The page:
If your LS26 sounded good with your current system, you will love the REF3. I have an LS26 and the dealer lent me a REF3 for a few days and it really opened up my system.
I still have the LS26 but someday I am looking for a LS27 as it is touted to sound better than the REF3. However if a deal on a REF3 came along I would strongly consider it.
I had a LS26 and then purchased a REF3. It is everything you have read and more!
You should be fine. Ref 3 has a very high input impedance, meaning it is an easy load for your Herron.
I also had a Ref 3 and a LS-26 in my system. I had the Ref 3 first and downsized to the 26 for fianancial reasons. The difference was night and day as the Ref 3 was so much better sounding in every way.
I own a Reference 3 and like it. I agree, I believe it would work well with your described system.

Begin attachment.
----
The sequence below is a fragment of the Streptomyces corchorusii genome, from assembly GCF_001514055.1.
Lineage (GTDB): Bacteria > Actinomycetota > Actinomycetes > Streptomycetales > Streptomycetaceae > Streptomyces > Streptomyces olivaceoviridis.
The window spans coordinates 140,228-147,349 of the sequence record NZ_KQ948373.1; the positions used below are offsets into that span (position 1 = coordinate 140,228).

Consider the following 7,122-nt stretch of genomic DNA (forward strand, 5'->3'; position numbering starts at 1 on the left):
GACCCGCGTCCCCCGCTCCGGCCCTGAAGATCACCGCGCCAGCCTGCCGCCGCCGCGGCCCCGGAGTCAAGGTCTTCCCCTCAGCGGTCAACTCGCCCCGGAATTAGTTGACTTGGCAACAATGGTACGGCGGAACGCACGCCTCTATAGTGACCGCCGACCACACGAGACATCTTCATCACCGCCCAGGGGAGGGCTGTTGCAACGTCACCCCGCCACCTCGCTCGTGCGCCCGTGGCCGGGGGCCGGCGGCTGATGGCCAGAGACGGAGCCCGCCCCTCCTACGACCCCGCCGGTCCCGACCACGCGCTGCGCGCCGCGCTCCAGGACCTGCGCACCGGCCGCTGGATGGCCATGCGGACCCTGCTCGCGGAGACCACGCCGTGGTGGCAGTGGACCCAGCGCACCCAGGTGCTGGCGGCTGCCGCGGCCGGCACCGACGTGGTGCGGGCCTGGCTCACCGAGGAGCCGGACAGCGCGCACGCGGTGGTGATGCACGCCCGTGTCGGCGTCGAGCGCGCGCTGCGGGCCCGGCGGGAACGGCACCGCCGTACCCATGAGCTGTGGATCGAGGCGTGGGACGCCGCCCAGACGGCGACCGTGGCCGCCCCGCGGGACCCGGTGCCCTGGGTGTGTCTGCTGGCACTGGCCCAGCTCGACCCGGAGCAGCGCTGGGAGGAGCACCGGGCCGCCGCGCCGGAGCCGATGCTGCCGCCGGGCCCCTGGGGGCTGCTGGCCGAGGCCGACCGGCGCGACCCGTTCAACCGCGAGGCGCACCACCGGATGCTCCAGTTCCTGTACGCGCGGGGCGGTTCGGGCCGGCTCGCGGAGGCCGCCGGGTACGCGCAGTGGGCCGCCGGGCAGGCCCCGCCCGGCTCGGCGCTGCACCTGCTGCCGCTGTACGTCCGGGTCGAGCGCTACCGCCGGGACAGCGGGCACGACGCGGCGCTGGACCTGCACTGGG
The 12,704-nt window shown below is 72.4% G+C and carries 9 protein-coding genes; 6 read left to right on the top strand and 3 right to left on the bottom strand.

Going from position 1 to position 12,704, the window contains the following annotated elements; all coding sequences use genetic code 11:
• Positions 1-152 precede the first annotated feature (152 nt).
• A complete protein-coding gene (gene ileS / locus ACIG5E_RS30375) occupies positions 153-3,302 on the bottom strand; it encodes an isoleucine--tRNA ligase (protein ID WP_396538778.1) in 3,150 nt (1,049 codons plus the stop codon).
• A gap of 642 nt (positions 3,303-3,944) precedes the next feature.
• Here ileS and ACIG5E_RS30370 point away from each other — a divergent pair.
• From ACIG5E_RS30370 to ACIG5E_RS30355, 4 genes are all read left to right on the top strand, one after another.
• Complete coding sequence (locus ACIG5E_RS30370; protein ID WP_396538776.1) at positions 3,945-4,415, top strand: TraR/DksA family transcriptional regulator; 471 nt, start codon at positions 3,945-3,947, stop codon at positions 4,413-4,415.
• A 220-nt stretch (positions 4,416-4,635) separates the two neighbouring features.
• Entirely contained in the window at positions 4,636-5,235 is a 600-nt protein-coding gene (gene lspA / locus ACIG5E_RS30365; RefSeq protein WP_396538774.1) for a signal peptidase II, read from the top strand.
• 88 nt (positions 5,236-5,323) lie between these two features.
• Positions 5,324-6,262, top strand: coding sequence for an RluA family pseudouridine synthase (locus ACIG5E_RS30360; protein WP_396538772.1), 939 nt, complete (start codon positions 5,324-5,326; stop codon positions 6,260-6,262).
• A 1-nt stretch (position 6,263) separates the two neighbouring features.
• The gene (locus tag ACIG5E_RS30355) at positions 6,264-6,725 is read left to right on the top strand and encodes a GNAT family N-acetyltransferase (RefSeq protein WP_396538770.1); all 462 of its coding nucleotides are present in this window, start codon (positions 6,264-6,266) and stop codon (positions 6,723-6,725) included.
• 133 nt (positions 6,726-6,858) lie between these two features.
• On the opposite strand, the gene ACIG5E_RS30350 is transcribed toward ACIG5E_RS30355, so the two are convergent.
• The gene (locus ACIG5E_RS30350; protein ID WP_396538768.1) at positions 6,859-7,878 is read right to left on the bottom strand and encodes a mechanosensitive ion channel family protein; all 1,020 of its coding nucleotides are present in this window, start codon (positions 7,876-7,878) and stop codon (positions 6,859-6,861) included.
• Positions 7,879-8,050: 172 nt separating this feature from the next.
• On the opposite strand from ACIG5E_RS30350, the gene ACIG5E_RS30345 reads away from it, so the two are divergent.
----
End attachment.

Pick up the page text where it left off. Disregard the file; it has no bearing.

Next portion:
I also owned the LS-26 and upgraded after a year to the Ref 3. It is definitely a sonic upgrade and if you have a good deal on it, then I would also "scratch" that itch. The Herron should easily drive the Ref 3. Just call Dan and find out what the input impedance is for the KWA-150 amp. As long as it is above 30Kohms, you should be fine. I would also ask Dan if he has had feedback from customers who had matched the Ref 3 to the KWA-150. Finally, I am assuming you cannot actually audition the Ref 3 in your system, but maybe one option is to see if you have any Agoners in your area or someone in your local audio society who might be willing to let you auditon their Ref 3 in your system. Just a thought.
" The LS27 is touted to sound better than the Ref 3 " . By who ?
Of coarse ARC , there are trying to sell LS27's not the discontinued REF 3 . I've heard both back to back in a familiar system , have you ?
Tmsorosk - Would you please share your impressions of the LS27 vs the REF 3 in the back to back listening session you experienced?
Yes I would really like to hear Tmsorosk's review. I have been told by ARC that the LS27 is better but the REF 3 is more affordable. So if you can provide what speakers, amps, source etc. It may be some time before we hear from the industry magazines on the LS27.